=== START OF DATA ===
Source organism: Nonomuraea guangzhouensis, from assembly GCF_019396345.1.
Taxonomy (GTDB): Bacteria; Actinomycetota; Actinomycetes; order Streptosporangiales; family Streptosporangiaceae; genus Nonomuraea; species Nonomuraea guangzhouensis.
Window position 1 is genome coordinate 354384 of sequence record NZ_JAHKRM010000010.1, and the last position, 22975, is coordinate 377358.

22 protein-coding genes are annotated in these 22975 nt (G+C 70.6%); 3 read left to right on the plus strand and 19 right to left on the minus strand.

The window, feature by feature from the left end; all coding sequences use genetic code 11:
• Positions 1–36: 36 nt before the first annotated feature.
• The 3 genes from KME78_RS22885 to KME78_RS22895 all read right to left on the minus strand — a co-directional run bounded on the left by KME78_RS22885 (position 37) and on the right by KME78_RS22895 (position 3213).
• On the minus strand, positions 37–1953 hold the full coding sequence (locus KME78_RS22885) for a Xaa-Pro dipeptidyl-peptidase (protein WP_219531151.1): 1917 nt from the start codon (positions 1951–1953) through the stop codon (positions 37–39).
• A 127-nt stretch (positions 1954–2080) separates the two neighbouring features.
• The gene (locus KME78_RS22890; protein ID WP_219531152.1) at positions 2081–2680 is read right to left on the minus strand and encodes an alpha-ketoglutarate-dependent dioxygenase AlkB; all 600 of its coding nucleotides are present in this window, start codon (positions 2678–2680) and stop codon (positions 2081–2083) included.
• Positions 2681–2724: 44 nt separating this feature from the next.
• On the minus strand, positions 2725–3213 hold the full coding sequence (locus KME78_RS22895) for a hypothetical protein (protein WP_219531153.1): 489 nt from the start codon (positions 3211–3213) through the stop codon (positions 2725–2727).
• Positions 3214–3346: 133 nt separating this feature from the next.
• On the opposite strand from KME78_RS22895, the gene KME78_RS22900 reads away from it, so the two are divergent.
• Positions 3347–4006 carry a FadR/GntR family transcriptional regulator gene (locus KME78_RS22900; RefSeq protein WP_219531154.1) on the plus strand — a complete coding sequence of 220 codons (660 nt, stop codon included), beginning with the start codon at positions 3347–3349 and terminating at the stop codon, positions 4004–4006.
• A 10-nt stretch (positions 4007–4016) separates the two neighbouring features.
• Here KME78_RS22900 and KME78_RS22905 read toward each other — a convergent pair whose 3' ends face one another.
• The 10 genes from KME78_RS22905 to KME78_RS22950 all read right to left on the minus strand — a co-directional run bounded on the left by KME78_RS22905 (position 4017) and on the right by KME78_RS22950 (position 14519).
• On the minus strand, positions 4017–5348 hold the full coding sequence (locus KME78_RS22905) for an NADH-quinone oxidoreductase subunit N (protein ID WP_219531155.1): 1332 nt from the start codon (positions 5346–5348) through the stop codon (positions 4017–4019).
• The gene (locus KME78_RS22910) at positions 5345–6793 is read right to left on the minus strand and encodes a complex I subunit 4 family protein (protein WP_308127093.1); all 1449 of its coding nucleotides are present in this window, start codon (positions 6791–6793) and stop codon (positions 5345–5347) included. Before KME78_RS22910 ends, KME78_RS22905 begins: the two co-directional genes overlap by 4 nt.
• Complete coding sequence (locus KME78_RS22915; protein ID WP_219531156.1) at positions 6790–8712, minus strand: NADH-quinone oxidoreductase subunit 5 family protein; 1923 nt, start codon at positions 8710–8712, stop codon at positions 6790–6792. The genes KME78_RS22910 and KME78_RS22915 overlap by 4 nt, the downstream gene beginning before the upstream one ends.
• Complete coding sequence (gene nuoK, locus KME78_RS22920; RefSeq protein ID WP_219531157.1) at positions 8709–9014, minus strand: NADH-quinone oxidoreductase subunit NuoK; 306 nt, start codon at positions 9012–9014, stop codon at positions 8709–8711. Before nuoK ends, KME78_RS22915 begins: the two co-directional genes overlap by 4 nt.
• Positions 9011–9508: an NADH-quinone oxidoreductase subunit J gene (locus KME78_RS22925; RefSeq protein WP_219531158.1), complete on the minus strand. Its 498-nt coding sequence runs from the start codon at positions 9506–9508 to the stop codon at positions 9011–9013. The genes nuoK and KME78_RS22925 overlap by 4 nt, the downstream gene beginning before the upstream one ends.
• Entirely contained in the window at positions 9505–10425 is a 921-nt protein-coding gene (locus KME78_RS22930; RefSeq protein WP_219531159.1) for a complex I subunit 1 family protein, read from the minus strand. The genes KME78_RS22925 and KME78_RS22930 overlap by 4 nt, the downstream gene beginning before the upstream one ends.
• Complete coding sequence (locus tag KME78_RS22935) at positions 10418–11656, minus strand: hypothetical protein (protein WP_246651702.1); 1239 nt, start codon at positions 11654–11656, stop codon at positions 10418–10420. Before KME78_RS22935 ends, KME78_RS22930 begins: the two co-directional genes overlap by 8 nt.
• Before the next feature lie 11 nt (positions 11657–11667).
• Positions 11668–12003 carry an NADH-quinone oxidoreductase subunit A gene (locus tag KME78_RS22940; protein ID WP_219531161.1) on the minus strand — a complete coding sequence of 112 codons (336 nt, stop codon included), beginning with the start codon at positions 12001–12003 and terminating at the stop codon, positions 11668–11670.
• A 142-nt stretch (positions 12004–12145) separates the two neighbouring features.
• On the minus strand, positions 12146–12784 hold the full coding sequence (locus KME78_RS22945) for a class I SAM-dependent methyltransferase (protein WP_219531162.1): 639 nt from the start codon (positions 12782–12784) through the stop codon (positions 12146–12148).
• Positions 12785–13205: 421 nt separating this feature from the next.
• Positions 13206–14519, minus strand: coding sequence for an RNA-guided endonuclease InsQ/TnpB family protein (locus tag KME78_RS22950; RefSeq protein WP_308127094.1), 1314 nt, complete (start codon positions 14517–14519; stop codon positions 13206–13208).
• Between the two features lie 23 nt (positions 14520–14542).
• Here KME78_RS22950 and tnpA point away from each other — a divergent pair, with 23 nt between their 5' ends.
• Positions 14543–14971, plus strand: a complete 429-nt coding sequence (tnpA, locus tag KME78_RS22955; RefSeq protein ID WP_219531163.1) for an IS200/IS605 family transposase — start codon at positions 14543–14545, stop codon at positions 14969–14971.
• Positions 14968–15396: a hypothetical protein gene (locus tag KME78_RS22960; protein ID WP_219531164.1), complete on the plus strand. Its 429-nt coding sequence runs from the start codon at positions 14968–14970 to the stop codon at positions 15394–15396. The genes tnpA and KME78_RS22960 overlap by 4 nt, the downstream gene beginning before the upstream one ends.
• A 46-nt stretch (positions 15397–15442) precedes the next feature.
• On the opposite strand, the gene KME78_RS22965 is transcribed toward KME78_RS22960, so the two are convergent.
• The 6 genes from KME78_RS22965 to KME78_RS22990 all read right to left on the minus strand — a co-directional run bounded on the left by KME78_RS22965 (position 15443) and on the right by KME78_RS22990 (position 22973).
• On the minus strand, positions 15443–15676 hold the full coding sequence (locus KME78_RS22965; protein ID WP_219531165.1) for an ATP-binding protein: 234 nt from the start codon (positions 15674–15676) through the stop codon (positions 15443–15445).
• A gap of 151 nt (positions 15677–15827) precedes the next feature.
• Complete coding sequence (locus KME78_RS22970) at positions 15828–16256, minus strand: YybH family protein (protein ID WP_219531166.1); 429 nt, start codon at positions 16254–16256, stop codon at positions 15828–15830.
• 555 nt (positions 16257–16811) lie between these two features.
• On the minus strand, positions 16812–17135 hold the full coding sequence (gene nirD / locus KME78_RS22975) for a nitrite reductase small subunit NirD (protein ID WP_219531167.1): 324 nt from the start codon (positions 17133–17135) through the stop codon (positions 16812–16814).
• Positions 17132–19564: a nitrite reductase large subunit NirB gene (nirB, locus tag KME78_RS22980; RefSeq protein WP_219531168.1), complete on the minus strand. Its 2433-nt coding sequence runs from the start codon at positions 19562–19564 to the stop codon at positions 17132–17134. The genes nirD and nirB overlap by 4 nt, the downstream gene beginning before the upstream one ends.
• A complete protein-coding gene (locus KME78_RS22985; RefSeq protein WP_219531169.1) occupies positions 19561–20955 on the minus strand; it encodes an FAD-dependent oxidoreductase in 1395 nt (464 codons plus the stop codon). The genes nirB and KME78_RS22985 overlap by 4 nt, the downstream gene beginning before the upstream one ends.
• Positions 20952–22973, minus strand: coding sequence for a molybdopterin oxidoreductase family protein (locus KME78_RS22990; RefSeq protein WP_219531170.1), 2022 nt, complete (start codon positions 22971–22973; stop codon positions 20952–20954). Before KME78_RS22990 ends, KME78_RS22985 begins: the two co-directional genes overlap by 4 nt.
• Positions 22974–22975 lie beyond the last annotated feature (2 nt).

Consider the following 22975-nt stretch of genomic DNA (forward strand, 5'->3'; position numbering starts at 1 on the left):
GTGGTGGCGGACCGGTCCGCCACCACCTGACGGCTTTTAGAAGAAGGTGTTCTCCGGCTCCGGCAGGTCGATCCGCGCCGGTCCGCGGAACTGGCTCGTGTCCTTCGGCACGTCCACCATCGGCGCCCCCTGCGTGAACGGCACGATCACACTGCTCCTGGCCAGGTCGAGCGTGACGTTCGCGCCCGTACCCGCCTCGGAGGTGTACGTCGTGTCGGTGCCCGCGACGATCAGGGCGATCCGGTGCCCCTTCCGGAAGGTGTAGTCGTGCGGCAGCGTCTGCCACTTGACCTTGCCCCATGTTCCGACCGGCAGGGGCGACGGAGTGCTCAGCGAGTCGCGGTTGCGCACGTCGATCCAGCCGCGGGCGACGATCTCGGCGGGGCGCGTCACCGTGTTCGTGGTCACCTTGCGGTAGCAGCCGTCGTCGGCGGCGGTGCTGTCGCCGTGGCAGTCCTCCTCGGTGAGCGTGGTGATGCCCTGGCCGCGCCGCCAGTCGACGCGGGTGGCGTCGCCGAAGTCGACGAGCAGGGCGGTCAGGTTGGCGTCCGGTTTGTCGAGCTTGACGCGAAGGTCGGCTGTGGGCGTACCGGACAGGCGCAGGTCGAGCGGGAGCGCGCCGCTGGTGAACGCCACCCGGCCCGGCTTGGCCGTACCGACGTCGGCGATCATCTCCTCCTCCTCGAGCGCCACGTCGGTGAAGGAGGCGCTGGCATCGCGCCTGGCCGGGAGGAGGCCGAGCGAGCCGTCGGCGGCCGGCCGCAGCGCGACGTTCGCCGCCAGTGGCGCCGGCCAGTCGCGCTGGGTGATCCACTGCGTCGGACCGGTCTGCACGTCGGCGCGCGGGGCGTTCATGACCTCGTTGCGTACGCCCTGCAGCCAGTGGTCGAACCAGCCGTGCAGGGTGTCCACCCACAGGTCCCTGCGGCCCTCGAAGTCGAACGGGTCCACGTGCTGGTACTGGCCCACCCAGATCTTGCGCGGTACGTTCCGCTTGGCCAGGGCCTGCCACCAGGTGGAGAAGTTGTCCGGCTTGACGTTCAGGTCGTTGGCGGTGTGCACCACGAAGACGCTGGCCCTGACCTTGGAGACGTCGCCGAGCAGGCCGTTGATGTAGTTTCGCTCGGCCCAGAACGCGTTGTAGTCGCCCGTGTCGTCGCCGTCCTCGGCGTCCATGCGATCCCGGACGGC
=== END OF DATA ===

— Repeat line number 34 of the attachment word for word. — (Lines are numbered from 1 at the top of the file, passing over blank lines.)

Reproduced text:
• Positions 14543–14971, plus strand: a complete 429-nt coding sequence (tnpA, locus tag KME78_RS22955; RefSeq protein ID WP_219531163.1) for an IS200/IS605 family transposase — start codon at positions 14543–14545, stop codon at positions 14969–14971.